In the desert, you can harvest the flesh of the various cactus and the agave species for food and water, although you should take great care to avoid their spines. The flowers of the day lily and the roots of the water lily also are edible. Cattail shoots are edible just like watercress, which grows wild in many temperate waterways. Milky sap should be avoided as it generally indicated a poisonous plant, but in the case of the Prickly leaf lettuce, it is safe to eat. Also, it is known that nettles have been collected and used in making soup for centuries.
Plenty of wild, nut-bearing trees grow in temperate and other zones. The acorns from the plethora of oak species are edible, as are hickory tree nuts and walnuts. In desert climes, the acacia tree produces edible seeds.
Partaking of mushrooms is one edible plant that shouldn’t be taken lightly, as it can cause serious illness or death. The best bets for making solid identifications of safe mushrooms are in the morel family and Caesar’s Mushroom. The three types of safe morels in North America are the half free morel, the yellow morel and the black morel. Caesar’s Mushroom is safe but illustrates the dangers of mushroom collecting. It has a very poisonous close cousin that you can identify by its white speckles, but these speckles can wash off in a heavy rainstorm.
Edible Tubers and Bulbs
With a little bit of rinsing and possibly even boiling, onion grass, wild onion, wild carrots and wild garlic are easy to find throughout temperate zones. The best plant of this type is the wood sorrel, which has a tuber that is basically a mini-potato. Another good tuber is the Indian cucumber, with its little white, crisp root core.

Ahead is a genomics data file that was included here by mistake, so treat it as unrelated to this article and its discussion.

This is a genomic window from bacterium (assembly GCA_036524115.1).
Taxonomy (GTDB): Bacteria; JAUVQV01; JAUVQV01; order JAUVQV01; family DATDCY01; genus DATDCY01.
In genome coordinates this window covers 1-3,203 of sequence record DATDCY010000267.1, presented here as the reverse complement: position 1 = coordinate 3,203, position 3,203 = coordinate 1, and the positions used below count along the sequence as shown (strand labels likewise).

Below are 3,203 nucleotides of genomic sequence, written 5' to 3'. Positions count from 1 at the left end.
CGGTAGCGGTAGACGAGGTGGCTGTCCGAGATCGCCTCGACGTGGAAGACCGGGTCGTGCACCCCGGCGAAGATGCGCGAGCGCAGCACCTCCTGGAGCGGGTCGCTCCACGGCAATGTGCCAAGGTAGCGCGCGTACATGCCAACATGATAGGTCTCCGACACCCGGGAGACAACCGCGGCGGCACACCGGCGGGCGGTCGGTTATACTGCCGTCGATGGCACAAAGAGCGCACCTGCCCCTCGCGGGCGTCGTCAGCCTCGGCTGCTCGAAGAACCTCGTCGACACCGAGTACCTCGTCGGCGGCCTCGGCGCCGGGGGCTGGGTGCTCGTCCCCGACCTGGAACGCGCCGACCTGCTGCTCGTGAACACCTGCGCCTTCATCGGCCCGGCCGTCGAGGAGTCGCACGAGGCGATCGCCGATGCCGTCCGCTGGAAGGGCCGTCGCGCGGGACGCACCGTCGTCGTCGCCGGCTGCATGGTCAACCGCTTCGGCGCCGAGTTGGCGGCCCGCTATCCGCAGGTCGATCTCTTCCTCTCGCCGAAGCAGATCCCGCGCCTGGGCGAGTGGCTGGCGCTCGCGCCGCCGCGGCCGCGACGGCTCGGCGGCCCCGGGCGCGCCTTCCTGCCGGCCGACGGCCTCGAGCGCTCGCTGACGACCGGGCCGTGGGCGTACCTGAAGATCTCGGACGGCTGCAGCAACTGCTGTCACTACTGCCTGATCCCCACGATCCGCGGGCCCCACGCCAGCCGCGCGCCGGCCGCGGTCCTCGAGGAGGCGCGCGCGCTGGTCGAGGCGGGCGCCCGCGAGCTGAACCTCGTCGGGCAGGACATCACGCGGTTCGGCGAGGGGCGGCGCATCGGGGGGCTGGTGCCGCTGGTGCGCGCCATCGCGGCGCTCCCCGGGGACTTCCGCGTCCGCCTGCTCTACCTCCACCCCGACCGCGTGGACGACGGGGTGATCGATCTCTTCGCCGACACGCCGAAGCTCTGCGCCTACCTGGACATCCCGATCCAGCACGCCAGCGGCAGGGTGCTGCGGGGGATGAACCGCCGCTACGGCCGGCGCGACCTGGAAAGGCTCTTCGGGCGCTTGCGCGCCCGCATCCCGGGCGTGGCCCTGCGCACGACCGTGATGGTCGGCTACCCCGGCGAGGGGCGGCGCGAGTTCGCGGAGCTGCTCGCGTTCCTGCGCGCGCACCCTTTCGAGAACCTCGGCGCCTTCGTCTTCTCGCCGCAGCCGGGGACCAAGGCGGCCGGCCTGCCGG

Edible Plants by Zone
Below are lists of wild, edible plants divided into their climate zone. For a detailed description and pictures for each plant, see the page at Wilderness Survival.
Temperate Zone Edible Plants
- Amaranth (Amaranthus retroflexus and species)
- Arrowroot (Sagittaria species)
- Asparagus (Asparagus officinalis)
- Beechnut (Fagus species)
- Blackberries (Rubus species)
- Blueberries (Vaccinium species)
- Burdock (Arctium lappa)
- Cattail (Typha species)
- Chestnut (Castanea species)
- Chicory (Cichorium intybus)
- Chufa (Cyperus esculentus)
- Dandelion (Taraxacum officinale)
- Daylily (Hemerocallis fulva)
- Nettle (Urtica species)
- Oaks (Quercus species)
- Persimmon (Diospyros virginiana)
- Plantain (Plantago species)
- Pokeweed (Phytolacca americana)
- Prickly pear cactus (Opuntia species)
- Purslane (Portulaca oleracea)
- Sassafras (Sassafras albidum)
- Sheep sorrel (Rumex acetosella)
- Strawberries (Fragaria species)
- Thistle (Cirsium species)
- Water lily and lotus (Nuphar, Nelumbo, and species)
- Wild onion and garlic (Allium species)
- Wild rose (Rosa species)
- Wood sorrel (Oxalis species)
Tropical Zone Edible Plants
- Bamboo (Bambusa and other species)
- Bananas (Musa species)
- Breadfruit (Artocarpus incisa)
- Cashew nut (Anacardium occidental)
- Coconut (Cocos nucifera)
- Mango (Mangifera indica)
- Palms (various species)
- Papaya (Carica species)
- Sugarcane (Saccharum officinarum)
- Taro (Colocasia species)
Desert Zone Edible Plants
- Acacia (Acacia farnesiana)
- Agave (Agave species)
- Cactus (various species)
- Date palm (Phoenix dactylifera)
- Desert amaranth (Amaranths palmeri)
- Dulse (Rhodymenia palmata)
- Green seaweed (Ulva lactuca)
- Irish moss (Chondrus crispus)
- Kelp (Alaria esculenta)
- Laver (Porphyra species)
- Mojaban (Sargassum fulvellum)
- Sugar wrack (Laminaria saccharina)